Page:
DENG Distinguished Lecture Series: “Difficult Histories: The Politics of Reading Asian American Literature in a Global Context” by Professor Guy Beauregard


24 Apr 2015





This lecture investigates the stakes involved in reading literary representations of “difficult histories,” a term that has been used by scholars over the past fifteen years or so to refer to histories of systemic mass violence.  How, and toward what ends, could such “difficult histories” be adequately remembered?  Prof. Beauregard’s talk suggests that ongoing attempts to read Asian American literature in a global context may offer valuable points of engagement, especially insofar as these attempts are able to grapple with the politics of the knowledge produced around Asian American texts. Prof. Beauregard will begin with a brief discussion of some recent theorizations of the key words Asian and American before turning to the “politics of the knowledge” that has been produced around two texts: Madeleine Thien’s 2011 novel Dogs at the Perimeter (which tells the stories of various characters whose lives have in distinct ways been shaped by the Khmer Rouge regime in Cambodia) and Ruth Ozeki’s 2013 novel A Tale for the Time Being (in which a figure named Ruth living on the west coast of Canada comes across “a scarred plastic freezer bag” containing a diary and other material objects that may or may not be debris from the March 11, 2011 tsunami in Japan). Prof. Beauregard will argue that reading the “difficult histories” represented in these texts can open up space for us to learn to read what Thien calls “the rough turbulence that joins . . . continents” while also attending to the many ways that our critical work in this respect remains unfinished.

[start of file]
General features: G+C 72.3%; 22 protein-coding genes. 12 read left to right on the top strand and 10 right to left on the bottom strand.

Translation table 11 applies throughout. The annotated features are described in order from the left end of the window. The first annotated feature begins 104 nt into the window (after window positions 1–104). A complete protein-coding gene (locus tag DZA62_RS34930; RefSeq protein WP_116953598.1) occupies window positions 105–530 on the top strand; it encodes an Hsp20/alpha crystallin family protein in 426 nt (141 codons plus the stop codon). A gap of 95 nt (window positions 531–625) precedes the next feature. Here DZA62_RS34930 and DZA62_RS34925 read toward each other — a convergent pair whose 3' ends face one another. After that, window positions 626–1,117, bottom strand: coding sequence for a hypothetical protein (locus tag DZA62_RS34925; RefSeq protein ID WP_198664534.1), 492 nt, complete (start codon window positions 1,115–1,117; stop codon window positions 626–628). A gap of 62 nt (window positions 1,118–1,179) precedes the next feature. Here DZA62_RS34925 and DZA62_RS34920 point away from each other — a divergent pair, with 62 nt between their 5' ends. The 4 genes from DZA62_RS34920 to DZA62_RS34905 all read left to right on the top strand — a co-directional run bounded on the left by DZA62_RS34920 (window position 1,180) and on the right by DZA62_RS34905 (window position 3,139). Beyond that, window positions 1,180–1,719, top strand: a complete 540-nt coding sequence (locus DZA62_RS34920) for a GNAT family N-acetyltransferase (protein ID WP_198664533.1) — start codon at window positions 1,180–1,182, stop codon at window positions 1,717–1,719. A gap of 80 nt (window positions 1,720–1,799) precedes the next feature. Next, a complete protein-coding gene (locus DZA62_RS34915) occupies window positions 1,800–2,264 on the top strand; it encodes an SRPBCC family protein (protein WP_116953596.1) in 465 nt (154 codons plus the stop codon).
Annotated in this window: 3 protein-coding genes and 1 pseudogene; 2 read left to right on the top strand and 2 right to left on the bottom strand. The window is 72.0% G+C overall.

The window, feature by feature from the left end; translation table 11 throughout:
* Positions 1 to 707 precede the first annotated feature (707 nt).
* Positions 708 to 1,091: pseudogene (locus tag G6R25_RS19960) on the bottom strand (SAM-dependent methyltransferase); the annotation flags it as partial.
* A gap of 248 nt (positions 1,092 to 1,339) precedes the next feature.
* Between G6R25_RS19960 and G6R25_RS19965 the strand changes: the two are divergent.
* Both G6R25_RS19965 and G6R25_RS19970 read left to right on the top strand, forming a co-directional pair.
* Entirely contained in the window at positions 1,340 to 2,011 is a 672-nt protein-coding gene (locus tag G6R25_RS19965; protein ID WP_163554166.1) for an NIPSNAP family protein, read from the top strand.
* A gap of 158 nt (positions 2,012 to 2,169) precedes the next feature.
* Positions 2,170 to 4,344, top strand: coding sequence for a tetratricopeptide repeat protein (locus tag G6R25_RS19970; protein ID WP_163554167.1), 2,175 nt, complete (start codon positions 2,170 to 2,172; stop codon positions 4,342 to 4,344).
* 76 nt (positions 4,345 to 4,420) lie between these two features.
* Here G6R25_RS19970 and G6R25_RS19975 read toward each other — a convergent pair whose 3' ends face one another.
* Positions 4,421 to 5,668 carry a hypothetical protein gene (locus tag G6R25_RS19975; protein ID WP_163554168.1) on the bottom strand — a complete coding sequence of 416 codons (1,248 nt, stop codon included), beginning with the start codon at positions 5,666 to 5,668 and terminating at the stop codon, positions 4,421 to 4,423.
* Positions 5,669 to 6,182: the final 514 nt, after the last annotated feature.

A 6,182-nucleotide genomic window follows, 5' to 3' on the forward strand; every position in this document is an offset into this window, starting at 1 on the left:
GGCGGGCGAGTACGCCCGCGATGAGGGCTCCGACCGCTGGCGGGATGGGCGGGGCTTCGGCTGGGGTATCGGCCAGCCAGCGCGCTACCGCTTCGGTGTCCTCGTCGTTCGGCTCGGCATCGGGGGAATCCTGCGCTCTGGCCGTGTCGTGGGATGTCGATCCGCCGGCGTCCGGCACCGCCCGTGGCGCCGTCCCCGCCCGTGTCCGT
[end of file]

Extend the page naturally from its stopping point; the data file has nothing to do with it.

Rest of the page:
Guy Beauregard is an associate professor at National Taiwan University and a visiting scholar at the Institute of European and American Studies at Academia Sinica, Taiwan.  Over the past decade, his work on various topics have related to Asian American and Asian Canadian literatures and postcolonial studies. His articles have appeared or are forthcoming in Amerasia Journal, Asian American Literary Review, Canadian Literature, Concentric, International Journal of Canadian Studies, Studies in Canadian Literature, Tamkang Review, and West Coast Line.  He is a collaborating member of the Summer Institute in Asian American Studies (SIAAS) collective, a multi-campus initiative dedicated to furthering Asian American critical work in Taiwan and elsewhere in Asia.


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